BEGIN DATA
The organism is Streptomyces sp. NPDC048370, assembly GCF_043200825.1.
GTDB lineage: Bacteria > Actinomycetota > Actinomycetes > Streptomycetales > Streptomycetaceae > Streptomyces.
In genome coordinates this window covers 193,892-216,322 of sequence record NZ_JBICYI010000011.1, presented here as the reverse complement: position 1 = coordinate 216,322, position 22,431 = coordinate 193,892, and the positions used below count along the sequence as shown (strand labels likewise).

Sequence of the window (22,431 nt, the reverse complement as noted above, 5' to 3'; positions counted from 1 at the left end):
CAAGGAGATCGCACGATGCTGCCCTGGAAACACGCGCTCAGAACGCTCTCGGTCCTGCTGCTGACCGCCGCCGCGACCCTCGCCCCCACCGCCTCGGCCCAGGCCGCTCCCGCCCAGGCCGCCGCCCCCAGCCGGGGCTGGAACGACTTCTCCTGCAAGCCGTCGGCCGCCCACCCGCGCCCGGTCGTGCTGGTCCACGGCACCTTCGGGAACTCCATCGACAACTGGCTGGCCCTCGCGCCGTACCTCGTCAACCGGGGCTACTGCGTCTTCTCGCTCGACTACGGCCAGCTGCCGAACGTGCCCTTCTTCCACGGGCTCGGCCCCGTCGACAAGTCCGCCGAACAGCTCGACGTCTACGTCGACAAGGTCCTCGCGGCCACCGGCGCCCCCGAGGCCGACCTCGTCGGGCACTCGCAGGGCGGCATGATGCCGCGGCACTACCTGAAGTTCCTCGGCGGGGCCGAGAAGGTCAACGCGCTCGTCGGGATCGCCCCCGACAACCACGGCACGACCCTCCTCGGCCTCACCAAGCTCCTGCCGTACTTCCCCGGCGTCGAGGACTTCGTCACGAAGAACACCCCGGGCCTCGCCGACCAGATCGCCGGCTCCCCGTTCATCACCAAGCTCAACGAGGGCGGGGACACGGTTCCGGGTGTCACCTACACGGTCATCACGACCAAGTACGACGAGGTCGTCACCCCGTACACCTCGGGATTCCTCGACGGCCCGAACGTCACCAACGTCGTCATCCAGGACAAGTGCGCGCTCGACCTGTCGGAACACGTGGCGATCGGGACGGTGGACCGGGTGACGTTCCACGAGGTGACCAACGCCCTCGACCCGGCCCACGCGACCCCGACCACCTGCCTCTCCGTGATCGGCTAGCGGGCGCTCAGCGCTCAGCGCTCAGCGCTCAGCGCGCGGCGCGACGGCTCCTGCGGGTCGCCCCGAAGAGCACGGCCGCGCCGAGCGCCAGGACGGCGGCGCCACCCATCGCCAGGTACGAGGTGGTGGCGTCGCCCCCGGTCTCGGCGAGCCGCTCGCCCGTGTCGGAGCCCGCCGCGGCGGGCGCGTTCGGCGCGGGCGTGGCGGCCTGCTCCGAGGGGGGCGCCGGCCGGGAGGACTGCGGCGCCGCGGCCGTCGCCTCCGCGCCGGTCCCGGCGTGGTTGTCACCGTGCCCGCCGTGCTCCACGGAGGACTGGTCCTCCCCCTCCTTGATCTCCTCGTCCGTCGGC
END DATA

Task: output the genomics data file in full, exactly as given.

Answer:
The organism is Streptomyces sp. NPDC048370, assembly GCF_043200825.1.
GTDB lineage: Bacteria > Actinomycetota > Actinomycetes > Streptomycetales > Streptomycetaceae > Streptomyces.
In genome coordinates this window covers 193,892-216,322 of sequence record NZ_JBICYI010000011.1, presented here as the reverse complement: position 1 = coordinate 216,322, position 22,431 = coordinate 193,892, and the positions used below count along the sequence as shown (strand labels likewise).

Sequence of the window (22,431 nt, the reverse complement as noted above, 5' to 3'; positions counted from 1 at the left end):
CAAGGAGATCGCACGATGCTGCCCTGGAAACACGCGCTCAGAACGCTCTCGGTCCTGCTGCTGACCGCCGCCGCGACCCTCGCCCCCACCGCCTCGGCCCAGGCCGCTCCCGCCCAGGCCGCCGCCCCCAGCCGGGGCTGGAACGACTTCTCCTGCAAGCCGTCGGCCGCCCACCCGCGCCCGGTCGTGCTGGTCCACGGCACCTTCGGGAACTCCATCGACAACTGGCTGGCCCTCGCGCCGTACCTCGTCAACCGGGGCTACTGCGTCTTCTCGCTCGACTACGGCCAGCTGCCGAACGTGCCCTTCTTCCACGGGCTCGGCCCCGTCGACAAGTCCGCCGAACAGCTCGACGTCTACGTCGACAAGGTCCTCGCGGCCACCGGCGCCCCCGAGGCCGACCTCGTCGGGCACTCGCAGGGCGGCATGATGCCGCGGCACTACCTGAAGTTCCTCGGCGGGGCCGAGAAGGTCAACGCGCTCGTCGGGATCGCCCCCGACAACCACGGCACGACCCTCCTCGGCCTCACCAAGCTCCTGCCGTACTTCCCCGGCGTCGAGGACTTCGTCACGAAGAACACCCCGGGCCTCGCCGACCAGATCGCCGGCTCCCCGTTCATCACCAAGCTCAACGAGGGCGGGGACACGGTTCCGGGTGTCACCTACACGGTCATCACGACCAAGTACGACGAGGTCGTCACCCCGTACACCTCGGGATTCCTCGACGGCCCGAACGTCACCAACGTCGTCATCCAGGACAAGTGCGCGCTCGACCTGTCGGAACACGTGGCGATCGGGACGGTGGACCGGGTGACGTTCCACGAGGTGACCAACGCCCTCGACCCGGCCCACGCGACCCCGACCACCTGCCTCTCCGTGATCGGCTAGCGGGCGCTCAGCGCTCAGCGCTCAGCGCTCAGCGCGCGGCGCGACGGCTCCTGCGGGTCGCCCCGAAGAGCACGGCCGCGCCGAGCGCCAGGACGGCGGCGCCACCCATCGCCAGGTACGAGGTGGTGGCGTCGCCCCCGGTCTCGGCGAGCCGCTCGCCCGTGTCGGAGCCCGCCGCGGCGGGCGCGTTCGGCGCGGGCGTGGCGGCCTGCTCCGAGGGGGGCGCCGGCCGGGAGGACTGCGGCGCCGCGGCCGTCGCCTCCGCGCCGGTCCCGGCGTGGTTGTCACCGTGCCCGCCGTGCTCCACGGAGGACTGGTCCTCCCCCTCCTTGATCTCCTCGTCCGTCGGC